first_imgTags:#gmail#Google#privacy How Intelligent Data Addresses the Chasm in Cloud Cloud Hosting for WordPress: Why Everyone is Mo… Related Posts Serverless Backups: Viable Data Protection for …center_img brian proffitt Top Reasons to Go With Managed WordPress Hosting Susan Wojcicki, senior vice president of Ads and Commerce for GoogleEven as Google celebrates its 15th birthday today, a new court ruling finds that Google’s practice of searching email accounts to come up with keyword-based targeted advertising may be violating Federal and California wiretapping laws.The ruling from US District Judge Lucy Koh is part of a pending class-action suit that accuses Google of wiretapping every time it scans users’ Gmail accounts to look for keywords that it can use for ads within Google services. Koh’s ruling was in response to Google’s motion to dismiss the whole case before it even got started.Google’s motion was based on two arguments: that there was no actual interception of user’s messages because there was no interception “device” used, because the “reading of anyemails would fall within the ‘ordinary course of business’ exception to the definition of device. The second argument was that Gmail users knew what they were getting into when they signed the Gmail terms of service.Koh wasn’t buying what Google was trying to sell.In the exception argument, Koh used precedence to establish that a process used in the “ordinary course of business” does not mean every process can be used—only the functions that are only necessary to the transmission of email.“Google’s alleged interceptions are neither instrumental to the provision of email services, nor are they an incidental effect of providing these services. The Court therefore finds that Plaintiffs have plausibly alleged that the interceptions fall outside Google’s ordinary course of business,” Koh wrote.As for user consent, Koh did not believe that Google had done an adequate job spelling out the email scanning practice in its Terms of Service and Privacy Policies. And non-Gmail users were getting their emails scanned without any say in the matter whatsoever.Koh’s ruling is not a declaration of guilt. It merely states that the plaintiffs in the case against Google do indeed have an effective enough argument so the case won’t be dismissed before it even goes to trial.Google is expected to appeal this ruling on its motion to dismiss. If that appeal fails, it will seriously hurt Google’s defense that scanning emails for keywords is a normal part of how it handles email delivery.If, ultimately, the plaintiffs win their case against Google altogether, the impact could be huge: while it is not clear how much specific revenue Google gets from email-based advertising, eMarketer estimates that Google holds a total of $34.5 billion of the $104 billion digital ad market in 2013.If any significant share of that revenue comes from Gmail ads—and given Gmail’s 425 million-plus users, that seems likely—losing this case could be a big blow to Google’s revenue stream.Image courtesy Reuters/Stephen Lam.last_img read more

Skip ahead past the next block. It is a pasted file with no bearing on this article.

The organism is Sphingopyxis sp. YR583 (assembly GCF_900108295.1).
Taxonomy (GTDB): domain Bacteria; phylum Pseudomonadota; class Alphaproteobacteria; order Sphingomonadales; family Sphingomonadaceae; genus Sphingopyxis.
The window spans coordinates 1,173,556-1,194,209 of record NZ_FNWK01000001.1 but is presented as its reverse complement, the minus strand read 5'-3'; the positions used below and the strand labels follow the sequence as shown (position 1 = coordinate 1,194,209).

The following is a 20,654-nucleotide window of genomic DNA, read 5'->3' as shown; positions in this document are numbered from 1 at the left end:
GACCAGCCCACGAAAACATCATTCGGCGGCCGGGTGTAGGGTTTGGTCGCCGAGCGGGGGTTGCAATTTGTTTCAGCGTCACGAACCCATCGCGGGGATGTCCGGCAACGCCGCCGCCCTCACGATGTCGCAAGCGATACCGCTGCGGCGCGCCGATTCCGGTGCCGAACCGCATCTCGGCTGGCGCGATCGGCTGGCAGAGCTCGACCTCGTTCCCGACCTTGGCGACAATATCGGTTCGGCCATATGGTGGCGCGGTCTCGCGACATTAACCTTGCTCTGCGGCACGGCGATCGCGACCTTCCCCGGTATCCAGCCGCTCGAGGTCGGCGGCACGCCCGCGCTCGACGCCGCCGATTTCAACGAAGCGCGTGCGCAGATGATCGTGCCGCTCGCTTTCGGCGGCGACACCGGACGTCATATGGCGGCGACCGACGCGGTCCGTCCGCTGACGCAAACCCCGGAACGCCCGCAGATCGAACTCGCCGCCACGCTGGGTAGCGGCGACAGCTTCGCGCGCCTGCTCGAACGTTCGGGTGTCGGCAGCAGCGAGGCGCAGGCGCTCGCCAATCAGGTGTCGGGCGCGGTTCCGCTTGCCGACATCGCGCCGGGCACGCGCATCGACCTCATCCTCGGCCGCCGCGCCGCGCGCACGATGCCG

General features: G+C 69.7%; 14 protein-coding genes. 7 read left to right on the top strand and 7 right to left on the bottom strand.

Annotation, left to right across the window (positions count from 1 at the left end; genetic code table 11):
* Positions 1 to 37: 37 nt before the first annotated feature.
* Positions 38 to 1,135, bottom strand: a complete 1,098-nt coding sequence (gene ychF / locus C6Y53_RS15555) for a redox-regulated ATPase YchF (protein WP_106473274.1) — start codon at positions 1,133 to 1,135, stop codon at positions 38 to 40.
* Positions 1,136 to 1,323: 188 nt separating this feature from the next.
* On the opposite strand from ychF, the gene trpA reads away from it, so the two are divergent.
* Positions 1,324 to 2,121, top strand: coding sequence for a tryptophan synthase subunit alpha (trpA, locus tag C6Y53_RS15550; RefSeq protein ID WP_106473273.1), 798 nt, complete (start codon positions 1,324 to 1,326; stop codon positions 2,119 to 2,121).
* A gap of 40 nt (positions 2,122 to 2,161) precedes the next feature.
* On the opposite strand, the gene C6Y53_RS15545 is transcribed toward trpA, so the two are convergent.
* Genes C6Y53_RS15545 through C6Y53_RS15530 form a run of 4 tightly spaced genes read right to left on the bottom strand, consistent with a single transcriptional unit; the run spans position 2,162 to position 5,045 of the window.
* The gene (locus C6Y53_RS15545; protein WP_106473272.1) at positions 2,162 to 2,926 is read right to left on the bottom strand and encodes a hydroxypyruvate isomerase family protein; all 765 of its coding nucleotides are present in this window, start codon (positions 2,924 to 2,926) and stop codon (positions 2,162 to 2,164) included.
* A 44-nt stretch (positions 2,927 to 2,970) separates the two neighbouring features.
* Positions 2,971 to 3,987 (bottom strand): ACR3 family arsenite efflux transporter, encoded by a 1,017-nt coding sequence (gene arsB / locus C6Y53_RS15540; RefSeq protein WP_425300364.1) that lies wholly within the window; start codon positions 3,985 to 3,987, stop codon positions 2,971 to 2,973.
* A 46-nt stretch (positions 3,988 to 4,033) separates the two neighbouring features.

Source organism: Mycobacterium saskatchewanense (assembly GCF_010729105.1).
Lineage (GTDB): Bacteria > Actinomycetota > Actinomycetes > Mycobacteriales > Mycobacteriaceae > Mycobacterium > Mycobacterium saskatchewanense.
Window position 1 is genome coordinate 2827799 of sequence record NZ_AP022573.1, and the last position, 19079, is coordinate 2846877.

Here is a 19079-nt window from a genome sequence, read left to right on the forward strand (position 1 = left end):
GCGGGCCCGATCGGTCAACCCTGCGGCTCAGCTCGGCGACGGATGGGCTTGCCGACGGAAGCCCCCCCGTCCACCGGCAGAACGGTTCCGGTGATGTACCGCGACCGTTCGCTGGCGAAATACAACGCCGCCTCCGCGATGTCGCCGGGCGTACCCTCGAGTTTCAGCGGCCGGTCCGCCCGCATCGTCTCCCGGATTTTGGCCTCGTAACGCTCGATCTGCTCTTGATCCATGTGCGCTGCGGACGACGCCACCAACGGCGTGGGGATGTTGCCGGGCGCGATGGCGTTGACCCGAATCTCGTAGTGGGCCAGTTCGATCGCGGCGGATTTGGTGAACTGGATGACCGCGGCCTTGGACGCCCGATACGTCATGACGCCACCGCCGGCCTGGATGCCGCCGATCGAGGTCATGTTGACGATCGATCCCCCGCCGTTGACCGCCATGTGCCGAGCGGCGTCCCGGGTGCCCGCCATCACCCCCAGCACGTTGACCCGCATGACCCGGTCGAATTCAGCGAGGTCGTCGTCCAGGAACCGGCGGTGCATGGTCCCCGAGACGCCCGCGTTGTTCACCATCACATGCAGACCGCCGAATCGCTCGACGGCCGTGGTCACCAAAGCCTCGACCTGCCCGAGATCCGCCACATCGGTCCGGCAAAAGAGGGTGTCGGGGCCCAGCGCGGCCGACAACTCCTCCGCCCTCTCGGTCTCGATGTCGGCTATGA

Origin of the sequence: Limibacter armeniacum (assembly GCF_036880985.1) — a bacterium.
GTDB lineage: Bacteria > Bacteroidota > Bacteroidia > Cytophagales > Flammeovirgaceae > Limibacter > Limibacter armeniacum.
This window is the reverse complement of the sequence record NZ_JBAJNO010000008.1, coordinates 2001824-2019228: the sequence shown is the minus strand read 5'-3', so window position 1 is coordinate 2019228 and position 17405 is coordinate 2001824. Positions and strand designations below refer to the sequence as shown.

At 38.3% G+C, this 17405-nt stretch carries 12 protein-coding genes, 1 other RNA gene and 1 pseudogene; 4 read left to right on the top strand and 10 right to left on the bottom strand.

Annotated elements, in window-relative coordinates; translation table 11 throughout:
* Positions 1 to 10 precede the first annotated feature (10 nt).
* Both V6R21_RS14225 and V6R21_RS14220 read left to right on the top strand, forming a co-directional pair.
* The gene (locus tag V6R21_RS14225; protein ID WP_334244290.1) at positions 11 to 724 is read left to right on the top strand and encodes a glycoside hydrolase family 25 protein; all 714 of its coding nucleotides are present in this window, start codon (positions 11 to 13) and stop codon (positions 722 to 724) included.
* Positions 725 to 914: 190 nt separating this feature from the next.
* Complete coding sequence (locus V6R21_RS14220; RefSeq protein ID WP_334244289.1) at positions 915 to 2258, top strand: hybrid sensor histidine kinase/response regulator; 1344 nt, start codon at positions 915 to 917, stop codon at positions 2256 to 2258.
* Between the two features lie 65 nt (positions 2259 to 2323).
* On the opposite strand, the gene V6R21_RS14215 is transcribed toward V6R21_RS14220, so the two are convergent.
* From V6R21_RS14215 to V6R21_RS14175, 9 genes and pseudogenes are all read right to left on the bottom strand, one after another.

Invisible VFX: The Art of Compositing

first_imgVisual effects should be so subtle that you think they’re real.Top image via Roy Peker.This must-watch video from Roy Peker is a great example of the power of VFX. Honestly, you just have to watch — and then watch it again.You’ll notice how Peker and the many artists who worked on the video used compositing techniques like rotoscoping and matte paintings to create realistic 3D environments — so well done, many may have missed the VFX from the beginning of the video.Image via Roy Peker.Within the last decade, the term VFX has become a negative buzzword. Each year, grandiose summer blockbusters  unveil more and more computer-generated characters and locations. We’ve gone from supplementary, computer-generated animals to a full-scale army of CGI apes. In the ’90s, vehicles often got digital facelifts for sci-fi features, and now tools like The Mill’s Blackbird can create any car at any time.The reason why we think CGI is bad is because we only see bad CGI. —Freddie WongWhen you hear negative opinions about visual effects, it’s because the effects are too obvious. They ruin the suspension of disbelief and pull you out of the film.The Hobbit received intense criticism for overusing VFX. This may be because mythical creatures are inherently fantastical and will always look surreal. However, I was thoroughly surprised to learn that K-2SO from Rogue One: A Star Wars Story was a full CG character. Azog from The Hobbit on the other hand? Well, I was looking for a video game controller to defeat him with.Images via LucasFilm and New Line Cinema.Recently, fans of Blade Runner rejoiced over the news that the sequel, Blade Runner 2049, was going to rely on practical effects first, only resorting to computer-generated effects if necessary. Blade Runner works so well with retro “futuristic” art direction and props and set design that paradoxically look outdated. CGI doesn’t work well in this manner. The online reaction to the lack of VFX was overwhelmingly positive — as many believe VFX ruins movies. But that’s certainly not the case.If you have ever felt like VFX is killing modern cinema, I encourage you to at least watch this video essay from the team at RocketJump Film School. Freddie Wong and crew explain that there are plenty of good VFX — we just don’t see them. What are your thoughts on VFX? Love ’em or hate them? Let us know in the comments below.last_img read more